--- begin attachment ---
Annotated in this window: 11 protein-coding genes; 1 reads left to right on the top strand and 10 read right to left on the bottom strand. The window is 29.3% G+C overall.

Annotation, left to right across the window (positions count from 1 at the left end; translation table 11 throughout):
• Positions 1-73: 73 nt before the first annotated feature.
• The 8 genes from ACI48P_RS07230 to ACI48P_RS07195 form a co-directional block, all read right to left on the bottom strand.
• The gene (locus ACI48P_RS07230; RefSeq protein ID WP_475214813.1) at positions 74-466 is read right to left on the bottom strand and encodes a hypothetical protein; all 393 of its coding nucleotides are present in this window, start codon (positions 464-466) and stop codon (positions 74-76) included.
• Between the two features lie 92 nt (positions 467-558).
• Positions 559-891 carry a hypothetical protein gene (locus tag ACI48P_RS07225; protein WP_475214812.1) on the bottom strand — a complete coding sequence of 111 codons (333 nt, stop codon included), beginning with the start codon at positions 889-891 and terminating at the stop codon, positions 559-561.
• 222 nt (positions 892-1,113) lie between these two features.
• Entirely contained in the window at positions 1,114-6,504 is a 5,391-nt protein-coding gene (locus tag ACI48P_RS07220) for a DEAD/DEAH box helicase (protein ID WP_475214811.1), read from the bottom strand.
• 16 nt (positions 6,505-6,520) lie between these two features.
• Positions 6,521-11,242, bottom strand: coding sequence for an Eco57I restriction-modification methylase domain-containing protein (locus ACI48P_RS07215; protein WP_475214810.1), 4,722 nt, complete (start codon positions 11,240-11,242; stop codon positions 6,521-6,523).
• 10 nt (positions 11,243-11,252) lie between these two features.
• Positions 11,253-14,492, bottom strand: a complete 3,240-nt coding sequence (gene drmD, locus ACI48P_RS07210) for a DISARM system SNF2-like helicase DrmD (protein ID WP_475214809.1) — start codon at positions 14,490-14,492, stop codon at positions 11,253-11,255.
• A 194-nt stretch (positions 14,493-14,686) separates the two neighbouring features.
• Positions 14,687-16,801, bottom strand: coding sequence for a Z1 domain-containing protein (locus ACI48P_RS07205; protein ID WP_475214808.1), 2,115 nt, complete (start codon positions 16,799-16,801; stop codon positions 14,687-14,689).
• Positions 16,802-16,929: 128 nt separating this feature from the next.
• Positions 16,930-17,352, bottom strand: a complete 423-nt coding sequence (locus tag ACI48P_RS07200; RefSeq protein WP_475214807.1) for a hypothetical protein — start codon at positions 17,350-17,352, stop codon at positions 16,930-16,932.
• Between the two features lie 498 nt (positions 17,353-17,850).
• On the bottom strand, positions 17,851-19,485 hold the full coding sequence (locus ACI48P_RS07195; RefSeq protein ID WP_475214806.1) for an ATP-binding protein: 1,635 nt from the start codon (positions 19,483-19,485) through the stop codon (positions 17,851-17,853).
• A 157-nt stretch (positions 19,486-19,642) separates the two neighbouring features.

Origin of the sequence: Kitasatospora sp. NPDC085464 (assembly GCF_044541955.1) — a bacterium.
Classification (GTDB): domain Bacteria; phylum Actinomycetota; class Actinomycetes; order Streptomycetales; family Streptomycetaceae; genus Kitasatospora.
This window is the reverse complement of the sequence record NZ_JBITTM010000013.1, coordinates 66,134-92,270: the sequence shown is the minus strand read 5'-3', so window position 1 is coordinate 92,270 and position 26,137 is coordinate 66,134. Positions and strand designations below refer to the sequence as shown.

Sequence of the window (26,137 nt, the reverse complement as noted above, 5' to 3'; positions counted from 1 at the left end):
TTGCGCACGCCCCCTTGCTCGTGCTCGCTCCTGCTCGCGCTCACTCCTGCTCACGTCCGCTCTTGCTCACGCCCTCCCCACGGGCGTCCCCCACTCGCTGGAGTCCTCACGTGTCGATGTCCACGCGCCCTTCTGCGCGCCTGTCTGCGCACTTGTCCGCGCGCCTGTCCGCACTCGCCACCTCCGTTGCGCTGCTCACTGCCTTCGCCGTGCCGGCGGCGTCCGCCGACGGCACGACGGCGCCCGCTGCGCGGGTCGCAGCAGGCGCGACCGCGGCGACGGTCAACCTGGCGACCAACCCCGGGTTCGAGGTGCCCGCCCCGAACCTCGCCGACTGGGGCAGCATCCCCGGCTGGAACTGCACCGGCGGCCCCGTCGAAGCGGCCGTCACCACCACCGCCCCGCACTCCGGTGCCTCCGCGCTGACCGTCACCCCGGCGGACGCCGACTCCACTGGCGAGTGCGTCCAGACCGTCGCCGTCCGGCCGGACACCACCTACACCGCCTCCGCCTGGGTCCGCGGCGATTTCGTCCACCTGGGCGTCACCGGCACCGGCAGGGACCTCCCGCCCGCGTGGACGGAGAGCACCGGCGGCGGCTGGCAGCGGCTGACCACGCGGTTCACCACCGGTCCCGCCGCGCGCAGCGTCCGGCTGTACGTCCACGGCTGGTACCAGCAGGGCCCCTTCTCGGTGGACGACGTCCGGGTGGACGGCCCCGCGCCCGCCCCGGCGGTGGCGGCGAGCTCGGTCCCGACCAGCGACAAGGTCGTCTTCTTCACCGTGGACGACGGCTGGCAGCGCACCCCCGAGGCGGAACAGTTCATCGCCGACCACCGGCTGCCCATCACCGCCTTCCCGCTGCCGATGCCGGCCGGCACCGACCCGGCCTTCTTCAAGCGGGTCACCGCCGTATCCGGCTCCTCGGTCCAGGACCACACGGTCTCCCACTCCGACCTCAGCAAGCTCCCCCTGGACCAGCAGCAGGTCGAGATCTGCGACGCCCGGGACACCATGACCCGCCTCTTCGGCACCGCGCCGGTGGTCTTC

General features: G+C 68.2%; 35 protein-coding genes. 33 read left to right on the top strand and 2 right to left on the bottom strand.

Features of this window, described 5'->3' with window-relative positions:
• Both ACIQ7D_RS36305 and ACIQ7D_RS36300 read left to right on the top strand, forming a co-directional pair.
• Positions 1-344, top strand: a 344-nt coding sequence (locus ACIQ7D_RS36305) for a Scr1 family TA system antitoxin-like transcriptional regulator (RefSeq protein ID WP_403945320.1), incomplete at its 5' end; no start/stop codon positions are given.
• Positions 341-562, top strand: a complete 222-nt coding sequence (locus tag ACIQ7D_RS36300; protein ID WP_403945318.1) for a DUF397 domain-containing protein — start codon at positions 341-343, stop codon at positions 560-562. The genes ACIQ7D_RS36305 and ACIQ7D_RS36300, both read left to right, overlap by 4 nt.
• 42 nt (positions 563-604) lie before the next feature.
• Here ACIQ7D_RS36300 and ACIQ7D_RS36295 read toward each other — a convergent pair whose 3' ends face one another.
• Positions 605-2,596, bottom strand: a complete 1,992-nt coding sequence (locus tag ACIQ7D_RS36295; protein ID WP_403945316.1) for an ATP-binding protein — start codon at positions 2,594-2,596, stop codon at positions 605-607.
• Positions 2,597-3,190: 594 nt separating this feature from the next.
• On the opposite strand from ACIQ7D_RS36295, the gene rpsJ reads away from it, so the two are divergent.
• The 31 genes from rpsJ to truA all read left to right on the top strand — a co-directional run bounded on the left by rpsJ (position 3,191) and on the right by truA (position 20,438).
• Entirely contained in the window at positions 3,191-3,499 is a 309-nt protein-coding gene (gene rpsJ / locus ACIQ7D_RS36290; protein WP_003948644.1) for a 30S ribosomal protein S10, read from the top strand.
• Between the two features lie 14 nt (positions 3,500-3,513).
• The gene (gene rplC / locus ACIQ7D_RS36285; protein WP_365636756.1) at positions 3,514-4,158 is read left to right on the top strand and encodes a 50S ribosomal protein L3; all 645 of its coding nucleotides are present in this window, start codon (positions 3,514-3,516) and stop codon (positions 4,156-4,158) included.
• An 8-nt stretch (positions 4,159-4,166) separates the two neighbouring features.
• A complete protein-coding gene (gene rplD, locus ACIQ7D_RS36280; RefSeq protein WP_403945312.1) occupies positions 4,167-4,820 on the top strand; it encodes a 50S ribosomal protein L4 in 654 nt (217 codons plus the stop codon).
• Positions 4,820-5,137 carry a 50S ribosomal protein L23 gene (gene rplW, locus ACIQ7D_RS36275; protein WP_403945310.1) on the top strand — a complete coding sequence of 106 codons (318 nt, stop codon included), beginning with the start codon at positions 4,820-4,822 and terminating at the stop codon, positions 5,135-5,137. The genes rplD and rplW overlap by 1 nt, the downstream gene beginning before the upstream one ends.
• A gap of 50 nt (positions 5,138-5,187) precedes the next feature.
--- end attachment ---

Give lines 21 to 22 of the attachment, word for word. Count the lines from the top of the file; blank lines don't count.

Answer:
Origin of the sequence: Kitasatospora sp. NPDC085464 (assembly GCF_044541955.1) — a bacterium.
Classification (GTDB): domain Bacteria; phylum Actinomycetota; class Actinomycetes; order Streptomycetales; family Streptomycetaceae; genus Kitasatospora.